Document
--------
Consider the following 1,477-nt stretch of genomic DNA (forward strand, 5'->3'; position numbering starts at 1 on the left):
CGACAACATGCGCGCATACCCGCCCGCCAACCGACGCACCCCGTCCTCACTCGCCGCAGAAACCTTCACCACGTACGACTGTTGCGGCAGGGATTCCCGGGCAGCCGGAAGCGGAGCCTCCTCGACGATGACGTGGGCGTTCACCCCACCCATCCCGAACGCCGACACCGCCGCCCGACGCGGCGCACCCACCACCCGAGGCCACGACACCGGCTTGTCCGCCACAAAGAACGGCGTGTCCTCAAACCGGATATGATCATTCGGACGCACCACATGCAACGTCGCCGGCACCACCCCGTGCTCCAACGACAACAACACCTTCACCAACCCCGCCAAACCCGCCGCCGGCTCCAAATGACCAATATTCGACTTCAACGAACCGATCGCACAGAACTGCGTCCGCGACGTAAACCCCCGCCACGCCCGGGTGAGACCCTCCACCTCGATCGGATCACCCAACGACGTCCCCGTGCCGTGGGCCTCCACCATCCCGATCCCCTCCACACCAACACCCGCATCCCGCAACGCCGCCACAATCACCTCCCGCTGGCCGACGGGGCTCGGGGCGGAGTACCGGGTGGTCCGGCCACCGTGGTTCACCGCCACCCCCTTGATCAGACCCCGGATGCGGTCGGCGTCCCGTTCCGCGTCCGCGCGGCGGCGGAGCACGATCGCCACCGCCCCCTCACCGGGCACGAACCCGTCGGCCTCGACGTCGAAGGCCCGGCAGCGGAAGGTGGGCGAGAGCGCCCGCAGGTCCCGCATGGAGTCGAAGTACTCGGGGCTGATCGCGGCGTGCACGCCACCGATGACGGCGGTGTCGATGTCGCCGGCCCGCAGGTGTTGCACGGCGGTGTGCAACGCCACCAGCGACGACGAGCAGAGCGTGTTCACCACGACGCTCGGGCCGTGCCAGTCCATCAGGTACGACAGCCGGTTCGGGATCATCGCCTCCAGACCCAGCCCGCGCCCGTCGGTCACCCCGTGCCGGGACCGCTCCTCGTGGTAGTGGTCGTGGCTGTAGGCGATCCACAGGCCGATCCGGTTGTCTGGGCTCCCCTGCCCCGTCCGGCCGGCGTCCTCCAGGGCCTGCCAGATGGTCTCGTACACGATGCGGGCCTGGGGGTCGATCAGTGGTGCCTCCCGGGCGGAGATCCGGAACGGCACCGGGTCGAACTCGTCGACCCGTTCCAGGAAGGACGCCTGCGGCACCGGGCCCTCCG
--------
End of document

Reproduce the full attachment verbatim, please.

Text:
Consider the following 1,477-nt stretch of genomic DNA (forward strand, 5'->3'; position numbering starts at 1 on the left):
CGACAACATGCGCGCATACCCGCCCGCCAACCGACGCACCCCGTCCTCACTCGCCGCAGAAACCTTCACCACGTACGACTGTTGCGGCAGGGATTCCCGGGCAGCCGGAAGCGGAGCCTCCTCGACGATGACGTGGGCGTTCACCCCACCCATCCCGAACGCCGACACCGCCGCCCGACGCGGCGCACCCACCACCCGAGGCCACGACACCGGCTTGTCCGCCACAAAGAACGGCGTGTCCTCAAACCGGATATGATCATTCGGACGCACCACATGCAACGTCGCCGGCACCACCCCGTGCTCCAACGACAACAACACCTTCACCAACCCCGCCAAACCCGCCGCCGGCTCCAAATGACCAATATTCGACTTCAACGAACCGATCGCACAGAACTGCGTCCGCGACGTAAACCCCCGCCACGCCCGGGTGAGACCCTCCACCTCGATCGGATCACCCAACGACGTCCCCGTGCCGTGGGCCTCCACCATCCCGATCCCCTCCACACCAACACCCGCATCCCGCAACGCCGCCACAATCACCTCCCGCTGGCCGACGGGGCTCGGGGCGGAGTACCGGGTGGTCCGGCCACCGTGGTTCACCGCCACCCCCTTGATCAGACCCCGGATGCGGTCGGCGTCCCGTTCCGCGTCCGCGCGGCGGCGGAGCACGATCGCCACCGCCCCCTCACCGGGCACGAACCCGTCGGCCTCGACGTCGAAGGCCCGGCAGCGGAAGGTGGGCGAGAGCGCCCGCAGGTCCCGCATGGAGTCGAAGTACTCGGGGCTGATCGCGGCGTGCACGCCACCGATGACGGCGGTGTCGATGTCGCCGGCCCGCAGGTGTTGCACGGCGGTGTGCAACGCCACCAGCGACGACGAGCAGAGCGTGTTCACCACGACGCTCGGGCCGTGCCAGTCCATCAGGTACGACAGCCGGTTCGGGATCATCGCCTCCAGACCCAGCCCGCGCCCGTCGGTCACCCCGTGCCGGGACCGCTCCTCGTGGTAGTGGTCGTGGCTGTAGGCGATCCACAGGCCGATCCGGTTGTCTGGGCTCCCCTGCCCCGTCCGGCCGGCGTCCTCCAGGGCCTGCCAGATGGTCTCGTACACGATGCGGGCCTGGGGGTCGATCAGTGGTGCCTCCCGGGCGGAGATCCGGAACGGCACCGGGTCGAACTCGTCGACCCGTTCCAGGAAGGACGCCTGCGGCACCGGGCCCTCCG